"Clearly, many insurance providers are concerned about coastal BC's high earthquake risk," says Daniel Mirkovic, President & CEO, Square One Insurance. "It's not a matter of if, but when, an earthquake will hit. One way for providers to manage their risk is to limit the amount of earthquake coverage they offer. That means it may become increasingly difficult to get this much needed protection."


About 50% of BC residents buy earthquake insurance, which is most commonly sold as an add-on to home insurance policies. A few providers, like Square One, automatically include it in their base policies. If your provider no longer offers earthquake insurance, or if your earthquake rate or deductible has increased, the best thing you can do is shop around. The top two things you should consider when buying earthquake insurance are:


  • What do you want to insure?

If you own a house, you can sometimes choose to insure just your building. While it may seem like a good way to reduce your premium, the reality is that the cost of replacing all your belongings can really add up. And if you own a condo, you should ensure you have enough protection for both your belongings and any assessment that may be made against you because of a shortfall in, or earthquake deductible for, your strata’s insurance.


  • What deductible do you want?

You can typically choose from 2 or 3 earthquake deductibles. The higher the deductible you choose, the lower the premium you pay. While you may be tempted to choose the highest option available, you should keep in mind that earthquake deductibles are significantly higher than standard policy deductibles. That's because earthquakes occur less frequently than other types of losses, but when they do, they have the potential to cause significant damage to many homes.


All BC residents should take steps to prepare for an earthquake, exploring your earthquake insurance options should be one of those steps. To learn more about your earthquake insurance options, talk with your insurance provider or


Established in 2011 and based in Vancouver, British Columbia, Square One Insurance offers the only à-la-carte home insurance policy in Canada. That means you only pay for the protection you need. Square One is also one of the few providers to automatically include earthquake and broad water protection in its policy. No paying extra. For more information about Square One, or to get an online quote, visit


For more information, please contact:


Jason Vander Zalm
Square One Insurance Services Inc.

Tel: 778.331.6933 ext 103

Cel: 604.836.7937



Why is it so important to know how much you can afford to spend on a home?


Two reasons.


First, you don't want to buy a property and then find out, only after you’ve moved in, that you can't financially maintain it. That would mean having to resell it under stressful conditions.


Second, you don't want to settle for a property that's less than ideal, when you really could have afforded the "dream home" you've always wanted.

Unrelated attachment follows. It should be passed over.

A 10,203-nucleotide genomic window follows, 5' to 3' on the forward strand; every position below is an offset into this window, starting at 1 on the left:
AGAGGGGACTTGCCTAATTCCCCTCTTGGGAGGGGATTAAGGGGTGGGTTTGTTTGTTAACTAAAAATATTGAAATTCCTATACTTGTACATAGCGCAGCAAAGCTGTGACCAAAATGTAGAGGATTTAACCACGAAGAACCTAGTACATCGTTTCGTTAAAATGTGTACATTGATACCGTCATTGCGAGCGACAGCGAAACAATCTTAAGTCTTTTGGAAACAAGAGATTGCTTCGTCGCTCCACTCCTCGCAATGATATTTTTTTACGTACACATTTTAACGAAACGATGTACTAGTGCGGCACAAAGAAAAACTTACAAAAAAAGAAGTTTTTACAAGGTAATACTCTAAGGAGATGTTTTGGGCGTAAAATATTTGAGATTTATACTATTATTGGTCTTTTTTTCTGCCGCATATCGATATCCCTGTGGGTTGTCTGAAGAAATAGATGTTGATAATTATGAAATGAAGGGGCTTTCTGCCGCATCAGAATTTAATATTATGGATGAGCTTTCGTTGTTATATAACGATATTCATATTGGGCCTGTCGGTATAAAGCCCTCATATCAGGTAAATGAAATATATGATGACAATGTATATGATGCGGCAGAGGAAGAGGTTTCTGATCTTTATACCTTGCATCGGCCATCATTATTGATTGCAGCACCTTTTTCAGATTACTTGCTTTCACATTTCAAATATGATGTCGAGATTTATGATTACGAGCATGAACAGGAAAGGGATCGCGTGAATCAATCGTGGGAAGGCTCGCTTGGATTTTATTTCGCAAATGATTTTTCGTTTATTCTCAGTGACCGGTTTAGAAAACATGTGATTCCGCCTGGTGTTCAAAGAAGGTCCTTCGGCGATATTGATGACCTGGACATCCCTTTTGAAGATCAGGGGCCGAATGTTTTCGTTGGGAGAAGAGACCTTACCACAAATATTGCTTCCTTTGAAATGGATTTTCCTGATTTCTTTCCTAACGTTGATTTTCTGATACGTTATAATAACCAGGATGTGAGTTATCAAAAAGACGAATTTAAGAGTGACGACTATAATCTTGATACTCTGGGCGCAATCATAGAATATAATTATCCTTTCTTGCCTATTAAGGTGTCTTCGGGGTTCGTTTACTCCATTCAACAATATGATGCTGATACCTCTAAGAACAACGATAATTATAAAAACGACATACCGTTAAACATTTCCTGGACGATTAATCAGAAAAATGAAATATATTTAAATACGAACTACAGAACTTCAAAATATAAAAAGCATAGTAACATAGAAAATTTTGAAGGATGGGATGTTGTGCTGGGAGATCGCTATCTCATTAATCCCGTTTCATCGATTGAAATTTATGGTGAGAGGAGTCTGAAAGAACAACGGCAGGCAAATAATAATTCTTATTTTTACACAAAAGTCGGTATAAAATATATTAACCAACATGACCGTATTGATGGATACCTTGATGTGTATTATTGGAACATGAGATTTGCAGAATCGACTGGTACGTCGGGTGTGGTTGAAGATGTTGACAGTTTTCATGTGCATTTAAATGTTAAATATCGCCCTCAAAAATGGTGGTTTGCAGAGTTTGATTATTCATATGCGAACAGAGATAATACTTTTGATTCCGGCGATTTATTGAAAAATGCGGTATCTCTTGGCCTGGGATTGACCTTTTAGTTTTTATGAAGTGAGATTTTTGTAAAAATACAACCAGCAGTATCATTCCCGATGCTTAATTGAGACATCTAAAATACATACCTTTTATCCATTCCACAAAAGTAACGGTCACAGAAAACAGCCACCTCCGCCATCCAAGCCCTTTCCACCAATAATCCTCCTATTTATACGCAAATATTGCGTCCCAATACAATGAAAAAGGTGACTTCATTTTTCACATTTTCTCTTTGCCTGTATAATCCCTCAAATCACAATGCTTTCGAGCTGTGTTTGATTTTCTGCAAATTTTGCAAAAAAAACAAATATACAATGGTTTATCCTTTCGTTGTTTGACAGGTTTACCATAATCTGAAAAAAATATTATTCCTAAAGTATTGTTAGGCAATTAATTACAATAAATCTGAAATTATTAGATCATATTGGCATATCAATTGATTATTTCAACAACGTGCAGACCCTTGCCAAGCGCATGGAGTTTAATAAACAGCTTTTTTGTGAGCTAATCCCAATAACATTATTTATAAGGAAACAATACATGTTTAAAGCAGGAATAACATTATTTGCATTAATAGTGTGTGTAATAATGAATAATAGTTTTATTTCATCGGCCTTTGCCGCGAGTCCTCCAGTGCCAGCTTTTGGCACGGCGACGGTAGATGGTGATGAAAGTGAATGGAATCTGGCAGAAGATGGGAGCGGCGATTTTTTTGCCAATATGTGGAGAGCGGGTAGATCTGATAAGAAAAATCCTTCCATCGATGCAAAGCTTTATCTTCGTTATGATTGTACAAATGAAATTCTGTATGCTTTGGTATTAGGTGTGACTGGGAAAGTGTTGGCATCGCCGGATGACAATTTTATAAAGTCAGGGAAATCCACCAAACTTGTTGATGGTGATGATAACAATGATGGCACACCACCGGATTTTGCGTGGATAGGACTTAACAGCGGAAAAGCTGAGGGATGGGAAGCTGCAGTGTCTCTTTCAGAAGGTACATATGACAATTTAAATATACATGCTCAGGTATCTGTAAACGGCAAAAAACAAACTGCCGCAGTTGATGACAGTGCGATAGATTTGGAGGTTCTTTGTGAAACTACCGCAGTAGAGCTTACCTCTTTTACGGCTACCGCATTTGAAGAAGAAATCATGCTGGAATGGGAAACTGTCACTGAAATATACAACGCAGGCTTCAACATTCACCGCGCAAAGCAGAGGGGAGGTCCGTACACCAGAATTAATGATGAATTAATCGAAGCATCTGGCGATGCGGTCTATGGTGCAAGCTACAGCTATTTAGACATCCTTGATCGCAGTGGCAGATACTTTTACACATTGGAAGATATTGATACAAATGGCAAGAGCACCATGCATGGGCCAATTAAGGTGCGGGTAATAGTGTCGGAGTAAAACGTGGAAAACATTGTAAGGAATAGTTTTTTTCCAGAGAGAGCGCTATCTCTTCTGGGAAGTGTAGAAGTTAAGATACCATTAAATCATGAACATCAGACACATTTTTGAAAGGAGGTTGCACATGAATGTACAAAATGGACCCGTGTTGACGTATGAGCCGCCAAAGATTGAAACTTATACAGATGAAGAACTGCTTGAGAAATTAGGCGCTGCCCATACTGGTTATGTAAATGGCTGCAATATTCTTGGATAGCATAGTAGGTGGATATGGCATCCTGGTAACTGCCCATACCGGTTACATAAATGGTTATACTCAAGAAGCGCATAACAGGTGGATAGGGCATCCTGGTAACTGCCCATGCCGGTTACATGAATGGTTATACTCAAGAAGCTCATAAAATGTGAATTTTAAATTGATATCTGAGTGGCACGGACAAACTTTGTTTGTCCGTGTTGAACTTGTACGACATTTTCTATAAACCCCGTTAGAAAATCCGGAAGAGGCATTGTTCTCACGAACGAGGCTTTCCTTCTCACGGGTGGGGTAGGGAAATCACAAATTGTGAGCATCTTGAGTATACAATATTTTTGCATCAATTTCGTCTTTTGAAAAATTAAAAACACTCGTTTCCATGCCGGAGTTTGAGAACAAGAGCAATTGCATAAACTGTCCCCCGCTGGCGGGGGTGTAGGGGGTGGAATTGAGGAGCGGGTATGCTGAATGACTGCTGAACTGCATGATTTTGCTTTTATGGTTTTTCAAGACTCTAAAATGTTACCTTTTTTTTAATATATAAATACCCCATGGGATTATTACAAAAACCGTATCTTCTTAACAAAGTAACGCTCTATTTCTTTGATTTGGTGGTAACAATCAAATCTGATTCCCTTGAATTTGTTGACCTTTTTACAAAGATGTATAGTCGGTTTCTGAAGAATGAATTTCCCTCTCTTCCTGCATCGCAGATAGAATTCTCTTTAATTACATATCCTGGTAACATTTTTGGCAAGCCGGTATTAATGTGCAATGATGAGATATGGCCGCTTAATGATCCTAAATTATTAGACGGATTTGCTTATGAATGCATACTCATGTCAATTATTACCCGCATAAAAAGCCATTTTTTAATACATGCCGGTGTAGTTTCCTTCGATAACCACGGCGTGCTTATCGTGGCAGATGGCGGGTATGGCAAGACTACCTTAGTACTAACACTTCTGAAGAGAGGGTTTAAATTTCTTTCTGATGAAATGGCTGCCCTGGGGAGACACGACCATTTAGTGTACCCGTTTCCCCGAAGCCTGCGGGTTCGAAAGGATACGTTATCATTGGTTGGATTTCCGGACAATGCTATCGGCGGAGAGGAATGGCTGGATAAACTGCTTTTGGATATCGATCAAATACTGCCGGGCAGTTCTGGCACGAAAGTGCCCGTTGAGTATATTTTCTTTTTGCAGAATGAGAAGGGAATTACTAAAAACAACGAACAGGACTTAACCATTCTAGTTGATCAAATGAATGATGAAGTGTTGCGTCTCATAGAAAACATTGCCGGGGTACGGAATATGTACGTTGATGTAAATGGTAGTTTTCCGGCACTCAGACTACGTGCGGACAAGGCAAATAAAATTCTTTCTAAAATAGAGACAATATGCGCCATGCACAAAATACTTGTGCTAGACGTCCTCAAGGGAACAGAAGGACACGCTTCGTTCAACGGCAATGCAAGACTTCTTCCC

So how do you figure out how much you can afford to pay for your next home?


The first step is to talk to a good REALTOR®. He or she will help you gain a clearer understanding of how much your current home will likely sell for in today's market. That amount, together with other financial resources you might have (such as savings), will determine your down payment.


The next thing you’ll need to figure out is your mortgage. Your REALTOR® can help you find a lender who will take a variety of factors into account – income, credit rating, debts, expected down payment, etc. – to calculate the maximum amount of mortgage for which you qualify.


Say, through the proceeds of the sale of your home combined with your savings, your expected down payment is $90,000. If the lender authorizes a mortgage of $270,000, then you can afford a $360,000 home.


Of course, that doesn't mean you'll need to spend that much. In fact, a home that meets your needs in terms of property type, features, and neighbourhood, may in fact cost you less.


One thing is for sure. A good REALTOR® can work with whatever amount you can afford and show you homes on the market that most closely meet your needs.


Looking for a good REALTOR®? Call today.

Reciprocity Logo The data relating to real estate on this website comes in part from the MLS® Reciprocity program of either the Greater Vancouver REALTORS® (GVR), the Fraser Valley Real Estate Board (FVREB) or the Chilliwack and District Real Estate Board (CADREB). Real estate listings held by participating real estate firms are marked with the MLS® logo and detailed information about the listing includes the name of the listing agent. This representation is based in whole or part on data generated by either the GVR, the FVREB or the CADREB which assumes no responsibility for its accuracy. The materials contained on this page may not be reproduced without the express written consent of either the GVR, the FVREB or the CADREB.